In other parts of his work, where he attempts to trace the action of the same conditions on the acceptance of miracles and on other chief phases of our historical development, Mr. Lecky has laid himself open to considerable criticism. The chapters on the “Miracles of the Church,” the æsthetic, scientific, and moral development of Rationalism, the Secularization of Politics, and the Industrial History of Rationalism, embrace a wide range of diligently gathered facts; but they are nowhere illuminated by a sufficiently clear conception and statement of the agencies at work, or the mode of their action, in the gradual modification of opinion and of life. The writer frequently impresses us as being in a state of hesitation concerning his own standing-point, which may form a desirable stage in private meditation but not in published exposition. Certain epochs in theoretic conception, certain considerations, which should be fundamental to his survey, are introduced quite incidentally in a sentence or two, or in a note which seems to be an afterthought. Great writers and their ideas are touched upon too slightly and with too little discrimination, and important theories are sometimes characterized with a rashness which conscientious revision will correct. There is a fatiguing use of vague or shifting phrases, such as “modern civilization,” “spirit of the age,” “tone of thought,” “intellectual type of the age,” “bias of the imagination,” “habits of religious thought,” unbalanced by any precise definition; and the spirit of rationalism is sometimes treated of as if it lay outside the specific mental activities of which it is a generalized expression. Mr. Curdle’s famous definition of the dramatic unities as “a sort of a general oneness,” is not totally false; but such luminousness as it has could only be perceived by those who already knew what the unities were. Mr. Lecky has the advantage of being strongly impressed with the great part played by the emotions in the formation of opinion, and with the high complexity of the causes at work in social evolution; but he frequently writes as if he had never yet distinguished between the complexity of the conditions that produce prevalent states of mind and the inability of particular minds to give distinct reasons for the preferences or persuasions produced by those states. In brief, he does not discriminate, or does not help his reader to discriminate, between objective complexity and subjective confusion. But the most muddle-headed gentleman who represents the spirit of the age by observing, as he settles his collar, that the development theory is quite “the thing” is a result of definite processes, if we could only trace them. “Mental attitudes,” and “predispositions,” however vague in consciousness, have not vague causes, any more than the “blind motions of the spring” in plants and animals.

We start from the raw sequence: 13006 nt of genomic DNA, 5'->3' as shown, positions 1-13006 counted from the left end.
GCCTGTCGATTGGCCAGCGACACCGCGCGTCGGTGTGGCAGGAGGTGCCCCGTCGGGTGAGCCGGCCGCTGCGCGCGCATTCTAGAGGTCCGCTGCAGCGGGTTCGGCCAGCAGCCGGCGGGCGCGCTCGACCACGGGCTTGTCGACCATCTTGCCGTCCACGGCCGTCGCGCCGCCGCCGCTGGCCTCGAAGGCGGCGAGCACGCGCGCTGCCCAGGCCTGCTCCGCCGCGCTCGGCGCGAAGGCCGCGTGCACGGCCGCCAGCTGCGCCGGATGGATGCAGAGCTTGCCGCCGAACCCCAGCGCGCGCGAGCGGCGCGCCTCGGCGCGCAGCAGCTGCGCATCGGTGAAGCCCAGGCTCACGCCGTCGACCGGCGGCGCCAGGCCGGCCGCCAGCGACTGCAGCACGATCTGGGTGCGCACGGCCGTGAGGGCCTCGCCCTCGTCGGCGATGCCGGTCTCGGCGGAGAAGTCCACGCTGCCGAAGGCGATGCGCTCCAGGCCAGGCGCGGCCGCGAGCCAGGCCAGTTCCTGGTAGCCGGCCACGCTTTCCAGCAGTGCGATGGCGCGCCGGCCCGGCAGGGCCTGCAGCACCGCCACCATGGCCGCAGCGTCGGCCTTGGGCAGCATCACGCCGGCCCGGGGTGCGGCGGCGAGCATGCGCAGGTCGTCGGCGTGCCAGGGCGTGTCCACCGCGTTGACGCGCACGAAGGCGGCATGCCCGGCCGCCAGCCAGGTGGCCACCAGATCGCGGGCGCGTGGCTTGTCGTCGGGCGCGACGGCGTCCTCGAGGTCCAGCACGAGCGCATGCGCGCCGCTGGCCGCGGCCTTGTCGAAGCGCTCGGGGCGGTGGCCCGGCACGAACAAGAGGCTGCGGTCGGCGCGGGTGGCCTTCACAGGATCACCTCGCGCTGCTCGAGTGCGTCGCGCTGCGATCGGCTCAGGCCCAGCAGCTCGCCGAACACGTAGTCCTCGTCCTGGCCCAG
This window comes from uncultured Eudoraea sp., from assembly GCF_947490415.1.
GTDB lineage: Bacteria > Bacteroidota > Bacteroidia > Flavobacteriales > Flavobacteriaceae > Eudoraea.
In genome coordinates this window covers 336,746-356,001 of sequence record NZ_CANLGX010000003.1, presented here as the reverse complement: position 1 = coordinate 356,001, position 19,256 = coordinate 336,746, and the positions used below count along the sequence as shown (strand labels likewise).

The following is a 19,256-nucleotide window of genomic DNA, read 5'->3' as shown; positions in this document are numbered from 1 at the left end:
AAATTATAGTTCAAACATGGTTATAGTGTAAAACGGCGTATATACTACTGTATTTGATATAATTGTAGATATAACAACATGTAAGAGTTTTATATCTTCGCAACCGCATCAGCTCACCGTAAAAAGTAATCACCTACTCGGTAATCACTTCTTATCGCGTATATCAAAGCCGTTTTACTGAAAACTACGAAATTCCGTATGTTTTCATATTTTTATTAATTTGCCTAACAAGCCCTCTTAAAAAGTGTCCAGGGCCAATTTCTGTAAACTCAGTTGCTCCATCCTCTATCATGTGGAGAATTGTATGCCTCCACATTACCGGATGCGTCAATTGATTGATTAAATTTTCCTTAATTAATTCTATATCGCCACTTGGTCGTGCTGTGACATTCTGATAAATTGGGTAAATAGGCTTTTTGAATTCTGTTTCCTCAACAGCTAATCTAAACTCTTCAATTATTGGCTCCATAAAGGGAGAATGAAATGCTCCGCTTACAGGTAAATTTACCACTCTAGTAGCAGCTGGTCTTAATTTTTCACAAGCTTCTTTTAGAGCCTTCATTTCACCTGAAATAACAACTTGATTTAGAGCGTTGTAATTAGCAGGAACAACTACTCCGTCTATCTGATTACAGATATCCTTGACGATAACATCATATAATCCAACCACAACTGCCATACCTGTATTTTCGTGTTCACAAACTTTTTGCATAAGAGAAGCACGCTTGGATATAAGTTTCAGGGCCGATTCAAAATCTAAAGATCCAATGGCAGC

The word “Rationalism” has the misfortune, shared by most words in this gray world, of being somewhat equivocal. This evil may be nearly overcome by careful preliminary definition; but Mr. Lecky does not supply this, and the original specific application of the word to a particular phase of biblical interpretation seems to have clung about his use of it with a misleading effect. Through some parts of his book he appears to regard the grand characteristic of modern thought and civilization, compared with ancient, as a radiation in the first instance from a change in religious conceptions. The supremely important fact, that the gradual reduction of all phenomena within the sphere of established law, which carries as a consequence the rejection of the miraculous, has its determining current in the development of physical science, seems to have engaged comparatively little of his attention; at least, he gives it no prominence. The great conception of universal regular sequence, without partiality and without caprice — the conception which is the most potent force at work in the modification of our faith, and of the practical form given to our sentiments — could only grow out of that patient watching of external fact, and that silencing of preconceived notions, which are urged upon the mind by the problems of physical science.
There is not room here to explain and justify the impressions of dissatisfaction which have been briefly indicated, but a serious writer like Mr. Lecky will not find such suggestions altogether useless. The objections, even the misunderstandings, of a reader who is not careless or ill-disposed, may serve to stimulate an author’s vigilance over his thoughts as well as his style. It would be gratifying to see some future proof that Mr. Lecky has acquired juster views than are implied in the assertion that philosophers of the sensational school “can never rise to the conception of the disinterested;” and that he has freed himself from all temptation to that mingled laxity of statement and ill-pitched elevation of tone which are painfully present in the closing pages of his second volume.
16 “History of the Rise and Influence of the Spirit of Rationalism in Europe.” By W. E. H. Lecky, M.A. Longman & Co., London.